Posted on Aug 02, 2016 in Land and Rural Business
The Government has recently published proposals to reform the Electronic Communications Code to encourage mobile phone masts in rural areas â€“ but there are concerns that these could have major implications for landowners letting land for mobile phone masts.
The Electronic Communications Code regulates the relationship between telecoms network operators and site providers in the UK and is presently in need of reform to reflect the enormous changes in digital communications since the Code was established in 1984. The Government has recently published proposals to reform the Code to encourage mobile phone operators to put up more masts in rural areas – but there are concerns that these could have major implications for landowners letting land for mobile phone masts.
Under the proposed changes:
- Landlords would not receive a market rent based on the economic value of their site to the network operator; rather they would only receive compensation for the use of their land based on the agricultural value.
- Land agents predict that this could lead to a reduction in annual rents payable to Landlords of well over 90%.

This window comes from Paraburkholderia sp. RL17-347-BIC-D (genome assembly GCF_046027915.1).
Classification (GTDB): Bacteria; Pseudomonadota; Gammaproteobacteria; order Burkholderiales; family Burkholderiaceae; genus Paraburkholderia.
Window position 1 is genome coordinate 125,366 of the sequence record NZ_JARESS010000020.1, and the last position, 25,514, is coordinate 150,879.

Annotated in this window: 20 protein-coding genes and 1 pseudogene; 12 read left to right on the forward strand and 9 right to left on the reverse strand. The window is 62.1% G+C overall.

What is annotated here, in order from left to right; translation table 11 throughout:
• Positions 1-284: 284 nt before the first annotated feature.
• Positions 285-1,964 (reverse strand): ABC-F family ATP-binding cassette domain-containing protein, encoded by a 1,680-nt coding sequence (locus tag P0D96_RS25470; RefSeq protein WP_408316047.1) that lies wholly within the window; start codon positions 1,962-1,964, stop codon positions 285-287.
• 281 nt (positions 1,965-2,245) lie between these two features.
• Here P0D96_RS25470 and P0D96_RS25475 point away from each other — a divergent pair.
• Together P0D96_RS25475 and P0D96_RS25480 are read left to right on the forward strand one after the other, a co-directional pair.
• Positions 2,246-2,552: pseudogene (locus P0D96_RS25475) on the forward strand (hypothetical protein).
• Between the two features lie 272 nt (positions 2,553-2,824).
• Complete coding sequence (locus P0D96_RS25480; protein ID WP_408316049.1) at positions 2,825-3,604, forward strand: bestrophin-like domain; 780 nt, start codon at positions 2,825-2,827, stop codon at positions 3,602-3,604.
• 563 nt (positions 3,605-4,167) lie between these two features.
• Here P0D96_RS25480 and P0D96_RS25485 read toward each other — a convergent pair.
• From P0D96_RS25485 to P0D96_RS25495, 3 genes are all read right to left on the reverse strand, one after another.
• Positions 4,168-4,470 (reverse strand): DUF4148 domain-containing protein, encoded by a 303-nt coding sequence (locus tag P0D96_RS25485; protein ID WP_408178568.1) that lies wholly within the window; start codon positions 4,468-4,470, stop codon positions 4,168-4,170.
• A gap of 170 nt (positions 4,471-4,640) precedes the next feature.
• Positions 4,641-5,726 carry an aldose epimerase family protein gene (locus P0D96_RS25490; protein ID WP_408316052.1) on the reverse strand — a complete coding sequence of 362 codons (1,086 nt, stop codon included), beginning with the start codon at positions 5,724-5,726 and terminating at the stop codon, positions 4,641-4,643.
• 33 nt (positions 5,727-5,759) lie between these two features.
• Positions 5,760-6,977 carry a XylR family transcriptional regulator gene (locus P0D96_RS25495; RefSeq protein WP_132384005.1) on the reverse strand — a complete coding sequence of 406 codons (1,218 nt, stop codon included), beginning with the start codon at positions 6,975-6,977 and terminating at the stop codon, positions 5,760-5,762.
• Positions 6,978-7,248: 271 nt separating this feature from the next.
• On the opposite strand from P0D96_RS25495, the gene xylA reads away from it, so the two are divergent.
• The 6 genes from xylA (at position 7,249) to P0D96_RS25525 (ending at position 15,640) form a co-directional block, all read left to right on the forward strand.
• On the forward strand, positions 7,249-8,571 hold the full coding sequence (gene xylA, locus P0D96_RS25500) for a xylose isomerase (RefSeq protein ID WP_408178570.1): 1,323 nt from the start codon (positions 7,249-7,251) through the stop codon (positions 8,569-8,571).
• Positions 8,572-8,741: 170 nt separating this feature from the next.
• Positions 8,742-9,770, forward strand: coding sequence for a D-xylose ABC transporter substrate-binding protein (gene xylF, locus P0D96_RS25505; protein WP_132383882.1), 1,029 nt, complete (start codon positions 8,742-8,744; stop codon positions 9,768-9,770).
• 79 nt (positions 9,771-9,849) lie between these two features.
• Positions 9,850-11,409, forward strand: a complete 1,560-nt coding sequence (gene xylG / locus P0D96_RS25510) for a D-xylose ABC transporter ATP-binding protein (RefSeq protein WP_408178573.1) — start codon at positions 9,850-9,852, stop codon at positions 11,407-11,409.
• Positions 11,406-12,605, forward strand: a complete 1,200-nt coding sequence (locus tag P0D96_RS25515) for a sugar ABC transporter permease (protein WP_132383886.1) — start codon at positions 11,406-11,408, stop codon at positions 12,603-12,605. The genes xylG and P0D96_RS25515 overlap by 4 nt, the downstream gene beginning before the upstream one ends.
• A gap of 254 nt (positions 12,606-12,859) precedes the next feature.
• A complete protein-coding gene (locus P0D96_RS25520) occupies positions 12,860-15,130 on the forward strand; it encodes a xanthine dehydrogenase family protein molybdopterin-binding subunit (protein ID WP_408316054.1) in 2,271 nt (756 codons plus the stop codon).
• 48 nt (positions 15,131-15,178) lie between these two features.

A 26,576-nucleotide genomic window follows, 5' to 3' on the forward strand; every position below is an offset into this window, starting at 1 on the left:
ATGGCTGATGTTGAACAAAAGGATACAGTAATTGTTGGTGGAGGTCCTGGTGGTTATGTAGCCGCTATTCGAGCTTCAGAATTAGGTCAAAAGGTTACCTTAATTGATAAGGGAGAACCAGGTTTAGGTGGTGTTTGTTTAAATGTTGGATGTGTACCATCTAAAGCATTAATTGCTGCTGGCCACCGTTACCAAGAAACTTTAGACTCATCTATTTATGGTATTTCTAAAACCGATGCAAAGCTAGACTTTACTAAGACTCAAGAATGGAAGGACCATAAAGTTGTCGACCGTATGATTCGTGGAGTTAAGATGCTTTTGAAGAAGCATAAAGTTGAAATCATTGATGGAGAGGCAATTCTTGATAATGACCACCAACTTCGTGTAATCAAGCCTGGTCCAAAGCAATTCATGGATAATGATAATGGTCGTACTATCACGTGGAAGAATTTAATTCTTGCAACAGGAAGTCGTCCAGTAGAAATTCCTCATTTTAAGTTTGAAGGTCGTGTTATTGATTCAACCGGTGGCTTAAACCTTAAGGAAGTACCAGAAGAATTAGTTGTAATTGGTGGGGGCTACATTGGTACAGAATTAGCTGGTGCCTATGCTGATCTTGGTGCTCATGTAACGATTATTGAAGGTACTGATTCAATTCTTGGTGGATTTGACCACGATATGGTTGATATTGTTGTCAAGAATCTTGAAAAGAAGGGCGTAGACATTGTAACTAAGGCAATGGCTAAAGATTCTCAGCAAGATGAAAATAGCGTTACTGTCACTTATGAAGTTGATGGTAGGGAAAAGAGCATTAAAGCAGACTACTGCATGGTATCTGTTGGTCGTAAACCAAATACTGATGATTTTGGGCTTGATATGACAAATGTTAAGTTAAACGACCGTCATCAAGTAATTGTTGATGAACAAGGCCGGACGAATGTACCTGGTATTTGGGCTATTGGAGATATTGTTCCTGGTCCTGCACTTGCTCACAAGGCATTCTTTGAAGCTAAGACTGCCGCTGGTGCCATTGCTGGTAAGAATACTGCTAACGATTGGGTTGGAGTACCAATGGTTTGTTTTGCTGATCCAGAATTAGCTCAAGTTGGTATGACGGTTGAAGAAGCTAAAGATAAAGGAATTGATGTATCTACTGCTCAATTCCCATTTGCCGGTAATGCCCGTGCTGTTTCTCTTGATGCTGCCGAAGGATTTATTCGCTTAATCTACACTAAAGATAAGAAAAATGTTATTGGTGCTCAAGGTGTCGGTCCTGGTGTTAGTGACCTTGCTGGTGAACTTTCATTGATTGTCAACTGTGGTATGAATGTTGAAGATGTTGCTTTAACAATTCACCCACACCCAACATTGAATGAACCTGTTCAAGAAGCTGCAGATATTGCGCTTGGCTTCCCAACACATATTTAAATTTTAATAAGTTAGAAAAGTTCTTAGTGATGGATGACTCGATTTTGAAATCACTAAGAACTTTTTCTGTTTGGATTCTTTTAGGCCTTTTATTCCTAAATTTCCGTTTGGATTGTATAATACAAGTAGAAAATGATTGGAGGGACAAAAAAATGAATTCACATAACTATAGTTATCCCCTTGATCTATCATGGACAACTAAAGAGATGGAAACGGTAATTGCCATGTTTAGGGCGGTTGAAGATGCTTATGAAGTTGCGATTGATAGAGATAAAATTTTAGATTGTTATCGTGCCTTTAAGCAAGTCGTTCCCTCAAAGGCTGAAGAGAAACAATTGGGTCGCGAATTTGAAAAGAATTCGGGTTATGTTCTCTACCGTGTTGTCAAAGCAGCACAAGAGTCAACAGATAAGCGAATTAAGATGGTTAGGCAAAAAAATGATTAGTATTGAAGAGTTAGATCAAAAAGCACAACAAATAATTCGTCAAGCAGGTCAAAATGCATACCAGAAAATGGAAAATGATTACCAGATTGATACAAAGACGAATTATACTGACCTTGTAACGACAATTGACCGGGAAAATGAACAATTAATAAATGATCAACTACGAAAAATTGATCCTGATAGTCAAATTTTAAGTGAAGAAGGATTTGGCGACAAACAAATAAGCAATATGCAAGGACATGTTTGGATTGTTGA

- While the details of the new scheme are as yet unconfirmed, it is proposed that network operators will be given greater powers, along the lines of those already enjoyed by utilities providers, to take access and to erect masts even before agreement on valuation is reached with the landowner.
- If a landowner then wishes to dispute the offer from the provider they may need to take the matter to a tribunal at their own expense and with little certainty of the outcome.
- There is a danger that operators may even seek to terminate current agreements in in order to replace them with arrangements under the new scheme.
For more information and advice, please contact our specialist Land and Rural Business Team.